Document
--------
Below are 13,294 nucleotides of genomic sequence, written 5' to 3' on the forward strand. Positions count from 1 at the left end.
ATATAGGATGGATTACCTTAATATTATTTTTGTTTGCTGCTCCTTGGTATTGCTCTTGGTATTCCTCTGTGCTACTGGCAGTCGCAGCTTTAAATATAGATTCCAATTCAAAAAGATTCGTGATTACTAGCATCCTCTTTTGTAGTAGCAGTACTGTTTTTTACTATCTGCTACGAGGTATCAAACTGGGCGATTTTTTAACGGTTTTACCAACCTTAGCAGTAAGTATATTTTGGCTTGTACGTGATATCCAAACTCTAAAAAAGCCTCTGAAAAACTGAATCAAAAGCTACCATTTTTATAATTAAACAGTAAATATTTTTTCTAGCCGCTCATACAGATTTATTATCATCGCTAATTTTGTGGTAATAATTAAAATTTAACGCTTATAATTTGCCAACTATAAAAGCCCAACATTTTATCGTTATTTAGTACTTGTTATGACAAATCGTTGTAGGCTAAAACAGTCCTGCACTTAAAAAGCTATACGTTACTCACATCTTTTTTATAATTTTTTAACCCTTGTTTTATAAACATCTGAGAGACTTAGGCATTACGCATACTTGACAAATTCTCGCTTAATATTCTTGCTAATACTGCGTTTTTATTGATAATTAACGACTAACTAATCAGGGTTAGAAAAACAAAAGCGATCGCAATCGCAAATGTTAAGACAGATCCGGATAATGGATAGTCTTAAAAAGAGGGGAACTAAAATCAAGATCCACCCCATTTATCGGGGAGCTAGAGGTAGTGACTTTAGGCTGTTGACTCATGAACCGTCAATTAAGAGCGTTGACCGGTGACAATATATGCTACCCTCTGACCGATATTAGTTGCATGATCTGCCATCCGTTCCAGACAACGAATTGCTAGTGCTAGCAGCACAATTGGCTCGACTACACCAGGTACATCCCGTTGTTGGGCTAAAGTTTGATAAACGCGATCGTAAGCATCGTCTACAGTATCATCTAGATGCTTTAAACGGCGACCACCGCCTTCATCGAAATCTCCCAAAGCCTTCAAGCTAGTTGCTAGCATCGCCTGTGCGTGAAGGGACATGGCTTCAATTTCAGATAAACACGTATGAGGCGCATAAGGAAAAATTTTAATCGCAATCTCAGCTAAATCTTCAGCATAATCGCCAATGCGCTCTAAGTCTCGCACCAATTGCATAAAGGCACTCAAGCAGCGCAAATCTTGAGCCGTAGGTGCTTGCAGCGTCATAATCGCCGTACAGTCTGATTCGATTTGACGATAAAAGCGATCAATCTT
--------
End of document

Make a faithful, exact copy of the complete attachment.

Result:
Below are 13,294 nucleotides of genomic sequence, written 5' to 3' on the forward strand. Positions count from 1 at the left end.
ATATAGGATGGATTACCTTAATATTATTTTTGTTTGCTGCTCCTTGGTATTGCTCTTGGTATTCCTCTGTGCTACTGGCAGTCGCAGCTTTAAATATAGATTCCAATTCAAAAAGATTCGTGATTACTAGCATCCTCTTTTGTAGTAGCAGTACTGTTTTTTACTATCTGCTACGAGGTATCAAACTGGGCGATTTTTTAACGGTTTTACCAACCTTAGCAGTAAGTATATTTTGGCTTGTACGTGATATCCAAACTCTAAAAAAGCCTCTGAAAAACTGAATCAAAAGCTACCATTTTTATAATTAAACAGTAAATATTTTTTCTAGCCGCTCATACAGATTTATTATCATCGCTAATTTTGTGGTAATAATTAAAATTTAACGCTTATAATTTGCCAACTATAAAAGCCCAACATTTTATCGTTATTTAGTACTTGTTATGACAAATCGTTGTAGGCTAAAACAGTCCTGCACTTAAAAAGCTATACGTTACTCACATCTTTTTTATAATTTTTTAACCCTTGTTTTATAAACATCTGAGAGACTTAGGCATTACGCATACTTGACAAATTCTCGCTTAATATTCTTGCTAATACTGCGTTTTTATTGATAATTAACGACTAACTAATCAGGGTTAGAAAAACAAAAGCGATCGCAATCGCAAATGTTAAGACAGATCCGGATAATGGATAGTCTTAAAAAGAGGGGAACTAAAATCAAGATCCACCCCATTTATCGGGGAGCTAGAGGTAGTGACTTTAGGCTGTTGACTCATGAACCGTCAATTAAGAGCGTTGACCGGTGACAATATATGCTACCCTCTGACCGATATTAGTTGCATGATCTGCCATCCGTTCCAGACAACGAATTGCTAGTGCTAGCAGCACAATTGGCTCGACTACACCAGGTACATCCCGTTGTTGGGCTAAAGTTTGATAAACGCGATCGTAAGCATCGTCTACAGTATCATCTAGATGCTTTAAACGGCGACCACCGCCTTCATCGAAATCTCCCAAAGCCTTCAAGCTAGTTGCTAGCATCGCCTGTGCGTGAAGGGACATGGCTTCAATTTCAGATAAACACGTATGAGGCGCATAAGGAAAAATTTTAATCGCAATCTCAGCTAAATCTTCAGCATAATCGCCAATGCGCTCTAAGTCTCGCACCAATTGCATAAAGGCACTCAAGCAGCGCAAATCTTGAGCCGTAGGTGCTTGCAGCGTCATAATCGCCGTACAGTCTGATTCGATTTGACGATAAAAGCGATCAATCTT